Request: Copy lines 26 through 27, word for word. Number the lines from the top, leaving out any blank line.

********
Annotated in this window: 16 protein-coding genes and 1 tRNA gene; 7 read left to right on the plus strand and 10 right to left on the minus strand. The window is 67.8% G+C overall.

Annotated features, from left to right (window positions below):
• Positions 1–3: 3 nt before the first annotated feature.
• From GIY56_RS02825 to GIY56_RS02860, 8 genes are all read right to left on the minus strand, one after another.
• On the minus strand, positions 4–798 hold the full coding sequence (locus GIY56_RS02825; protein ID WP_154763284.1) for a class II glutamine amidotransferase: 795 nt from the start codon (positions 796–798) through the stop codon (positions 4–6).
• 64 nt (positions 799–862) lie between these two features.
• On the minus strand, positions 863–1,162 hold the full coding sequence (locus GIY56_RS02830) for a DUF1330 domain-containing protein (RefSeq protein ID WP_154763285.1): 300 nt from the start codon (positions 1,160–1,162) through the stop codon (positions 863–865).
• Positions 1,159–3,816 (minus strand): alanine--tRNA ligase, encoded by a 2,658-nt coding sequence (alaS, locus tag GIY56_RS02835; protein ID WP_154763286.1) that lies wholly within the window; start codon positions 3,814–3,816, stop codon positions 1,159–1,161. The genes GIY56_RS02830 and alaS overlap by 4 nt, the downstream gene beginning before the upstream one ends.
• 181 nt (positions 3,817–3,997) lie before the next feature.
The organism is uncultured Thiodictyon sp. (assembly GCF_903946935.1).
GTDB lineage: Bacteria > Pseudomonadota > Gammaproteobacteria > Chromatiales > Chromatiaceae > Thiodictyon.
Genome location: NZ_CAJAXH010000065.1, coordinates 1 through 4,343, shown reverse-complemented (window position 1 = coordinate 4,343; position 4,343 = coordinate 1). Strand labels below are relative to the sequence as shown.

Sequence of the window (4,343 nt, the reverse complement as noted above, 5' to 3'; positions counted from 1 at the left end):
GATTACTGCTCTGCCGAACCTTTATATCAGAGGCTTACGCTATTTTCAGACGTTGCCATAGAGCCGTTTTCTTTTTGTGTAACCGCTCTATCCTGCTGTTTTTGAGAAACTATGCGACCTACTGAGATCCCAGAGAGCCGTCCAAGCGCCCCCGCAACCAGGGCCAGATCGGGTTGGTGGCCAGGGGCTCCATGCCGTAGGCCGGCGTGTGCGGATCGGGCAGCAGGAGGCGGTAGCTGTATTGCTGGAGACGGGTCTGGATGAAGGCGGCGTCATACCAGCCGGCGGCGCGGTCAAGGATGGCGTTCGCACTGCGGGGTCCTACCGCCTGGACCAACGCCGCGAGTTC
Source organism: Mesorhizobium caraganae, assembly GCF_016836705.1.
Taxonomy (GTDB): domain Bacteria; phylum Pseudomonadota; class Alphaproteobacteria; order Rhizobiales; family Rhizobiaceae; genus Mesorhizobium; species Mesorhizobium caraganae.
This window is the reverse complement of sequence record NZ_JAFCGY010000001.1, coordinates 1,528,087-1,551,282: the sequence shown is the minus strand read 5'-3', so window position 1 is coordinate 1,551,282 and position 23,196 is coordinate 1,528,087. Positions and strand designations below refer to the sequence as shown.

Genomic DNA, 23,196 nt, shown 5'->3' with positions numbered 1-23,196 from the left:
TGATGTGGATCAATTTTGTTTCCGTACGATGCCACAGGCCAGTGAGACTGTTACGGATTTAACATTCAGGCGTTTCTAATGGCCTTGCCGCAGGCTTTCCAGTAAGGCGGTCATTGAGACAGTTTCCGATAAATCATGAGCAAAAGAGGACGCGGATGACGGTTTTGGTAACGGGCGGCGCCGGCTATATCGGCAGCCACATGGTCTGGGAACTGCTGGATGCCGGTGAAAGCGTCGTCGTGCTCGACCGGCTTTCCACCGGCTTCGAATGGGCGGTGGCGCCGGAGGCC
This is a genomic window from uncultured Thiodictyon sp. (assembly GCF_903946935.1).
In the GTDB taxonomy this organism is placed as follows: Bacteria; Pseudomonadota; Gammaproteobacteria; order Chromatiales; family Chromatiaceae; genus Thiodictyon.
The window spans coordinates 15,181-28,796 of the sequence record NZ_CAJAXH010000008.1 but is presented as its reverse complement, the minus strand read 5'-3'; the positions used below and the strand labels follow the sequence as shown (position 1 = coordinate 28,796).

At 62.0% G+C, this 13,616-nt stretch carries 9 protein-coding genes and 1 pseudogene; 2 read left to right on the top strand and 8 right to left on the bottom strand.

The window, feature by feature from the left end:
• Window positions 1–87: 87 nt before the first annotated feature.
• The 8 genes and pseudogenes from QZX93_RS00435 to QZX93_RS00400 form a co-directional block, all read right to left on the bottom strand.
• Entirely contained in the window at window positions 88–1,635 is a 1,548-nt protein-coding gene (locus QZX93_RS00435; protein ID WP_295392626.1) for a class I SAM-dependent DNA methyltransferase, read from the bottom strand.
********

• The 8 genes and pseudogenes from QZX93_RS00435 to QZX93_RS00400 form a co-directional block, all read right to left on the bottom strand.
• Entirely contained in the window at window positions 88–1,635 is a 1,548-nt protein-coding gene (locus QZX93_RS00435; protein ID WP_295392626.1) for a class I SAM-dependent DNA methyltransferase, read from the bottom strand.